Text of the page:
Missouri Attorney General Chris Koster has filed a lawsuit in the Eastern District Court of California, asking the federal court to overturn a 2010 California law requiring the same standards for in-state chickens be applied to out-of-state chickens. In 2008, California passed Proposition 2, a ballot measure that increased the standards for egg-layers, providing that such chickens must have enough space to spread their wings without touching another chicken, and be able to stand up and lay down. Animal producers in California, however, complained that because they couldn’t stuff as many birds into the same space, they are at an economic disadvantage when competing with out-of-state producers selling in California. In response the state legislature passed a law requiring that all eggs sold in California be held to the same standards required under Proposition 2. The law will take effect in 2015. While California maintains that the additional law was enacted for health safety given the atrocious conditions of battery cages, Missouri counters that the law is an unlawful attempt to regulate conduct outside of California’s boarders, and an impermissible protection against out-of-state competition, both of which are in violation of the Commerce Clause. Continue reading

Merck Pledges to End Chimpanzee Testing

 

Seth Victor

 

Taking further steps in the right direction, Merck, one of the largest drug producers in the world, announced last month that it is ending research on chimpanzees. Kathleen Conlee, vice president of animal research issues for The HSUS said: “Merck’s new biomedical research policy will save chimpanzees from unnecessary and painful experiments. Merck’s decision, and that of several other pharmaceutical companies, sends a strong message that private industry is moving away from chimpanzee research as the government has.”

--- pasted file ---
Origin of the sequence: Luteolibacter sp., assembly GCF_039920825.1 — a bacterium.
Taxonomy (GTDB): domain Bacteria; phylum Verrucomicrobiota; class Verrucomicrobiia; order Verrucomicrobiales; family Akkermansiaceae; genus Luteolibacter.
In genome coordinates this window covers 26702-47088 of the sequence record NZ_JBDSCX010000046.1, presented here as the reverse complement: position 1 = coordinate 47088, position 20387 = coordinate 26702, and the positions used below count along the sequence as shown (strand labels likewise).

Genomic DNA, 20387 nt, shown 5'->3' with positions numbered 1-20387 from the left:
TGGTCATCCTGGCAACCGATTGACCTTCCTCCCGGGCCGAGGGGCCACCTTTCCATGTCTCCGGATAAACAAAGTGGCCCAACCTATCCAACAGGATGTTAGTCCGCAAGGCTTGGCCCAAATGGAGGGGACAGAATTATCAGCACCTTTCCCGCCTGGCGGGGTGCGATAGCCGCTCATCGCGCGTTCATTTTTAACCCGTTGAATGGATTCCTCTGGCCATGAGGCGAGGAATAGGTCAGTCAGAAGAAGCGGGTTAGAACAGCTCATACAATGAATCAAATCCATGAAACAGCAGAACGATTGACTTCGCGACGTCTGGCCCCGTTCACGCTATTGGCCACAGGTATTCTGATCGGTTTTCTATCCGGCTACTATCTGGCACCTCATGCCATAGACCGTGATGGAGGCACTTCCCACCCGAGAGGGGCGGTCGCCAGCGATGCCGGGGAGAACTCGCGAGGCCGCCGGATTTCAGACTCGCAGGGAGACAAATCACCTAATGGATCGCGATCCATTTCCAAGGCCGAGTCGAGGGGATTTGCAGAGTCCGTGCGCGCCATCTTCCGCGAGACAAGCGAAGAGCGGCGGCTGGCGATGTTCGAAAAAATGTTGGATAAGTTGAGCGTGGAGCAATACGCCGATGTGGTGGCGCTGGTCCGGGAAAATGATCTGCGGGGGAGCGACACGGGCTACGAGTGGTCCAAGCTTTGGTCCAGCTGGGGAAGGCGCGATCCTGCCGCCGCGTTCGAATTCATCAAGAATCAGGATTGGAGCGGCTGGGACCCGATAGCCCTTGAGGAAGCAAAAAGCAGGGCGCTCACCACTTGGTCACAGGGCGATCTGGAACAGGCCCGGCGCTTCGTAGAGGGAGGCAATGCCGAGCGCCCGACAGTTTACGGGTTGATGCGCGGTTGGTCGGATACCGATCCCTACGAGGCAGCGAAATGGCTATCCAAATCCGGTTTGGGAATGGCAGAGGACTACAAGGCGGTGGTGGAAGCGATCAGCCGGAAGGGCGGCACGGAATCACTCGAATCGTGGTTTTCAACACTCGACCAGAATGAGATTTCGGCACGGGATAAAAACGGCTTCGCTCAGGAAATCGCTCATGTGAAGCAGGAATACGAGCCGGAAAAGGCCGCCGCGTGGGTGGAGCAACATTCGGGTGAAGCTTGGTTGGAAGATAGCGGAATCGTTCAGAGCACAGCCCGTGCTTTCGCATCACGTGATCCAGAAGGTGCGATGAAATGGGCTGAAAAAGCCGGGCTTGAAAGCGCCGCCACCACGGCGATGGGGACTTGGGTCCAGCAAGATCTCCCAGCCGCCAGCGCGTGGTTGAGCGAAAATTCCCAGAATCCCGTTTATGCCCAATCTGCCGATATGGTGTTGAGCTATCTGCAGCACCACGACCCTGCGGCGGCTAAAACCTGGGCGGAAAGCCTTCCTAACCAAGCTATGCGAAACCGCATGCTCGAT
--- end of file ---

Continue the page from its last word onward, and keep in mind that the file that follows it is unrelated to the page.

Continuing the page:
Merck has made this commitment while simultaneously stating, “The company’s mission is to discover, develop, manufacture and market innovative medicines and vaccines that treat and prevent illness. Animal research is indispensable to this mission.” While that quotation ominously suggests that other animals will continue to be a part of the company’s research, the more hopeful interpretation is that while Merck relies on animal testing under FDA regulations for its drugs and other products, it joins other pharmaceutical companies recognizing that even though chimps might be valuable to this research, their welfare is more important, and other ways to test the products should be utilized.

 

 

 

How Puppies Can Help the Incarcerated

Seth Victor

When we talk about animals and the law, we often focus on how those laws affect and (fail to) protect animals, how penalties for harming animals are developing, and also how animals are used to enforce the law. What about animals who are used to help rehabilitate people on the other side of the law? Dogs, our faithful best friends from PuppiesBehindBarsAtWarwickApril2010the animal world, are the poster animals for rehab. Some of the most recognized examples are seeing-eye dogs, and with hundreds of soldiers returning with a plethora of physical and mental damage, service dogs for veterans continue to be in demand. But while America gladly clads itself in the garb of war heroes and the auspices of social care (insert partisan comment here), it is also houses 25% of the world’s incarcerated humans. What about those forgotten 2,266,800?

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Standing for Animals

Anika Mohammed

An issue that plagues animal rights advocates is something we, as people, take for granted: standing to sue. In order to find standing, generally three factors must be found: 1) injury-in-fact, 2) causation, and 3) redressability. Unfortunately for animals, courts do not recognize the injury of an animal alone to give that animal standing, even though their rights have been violated.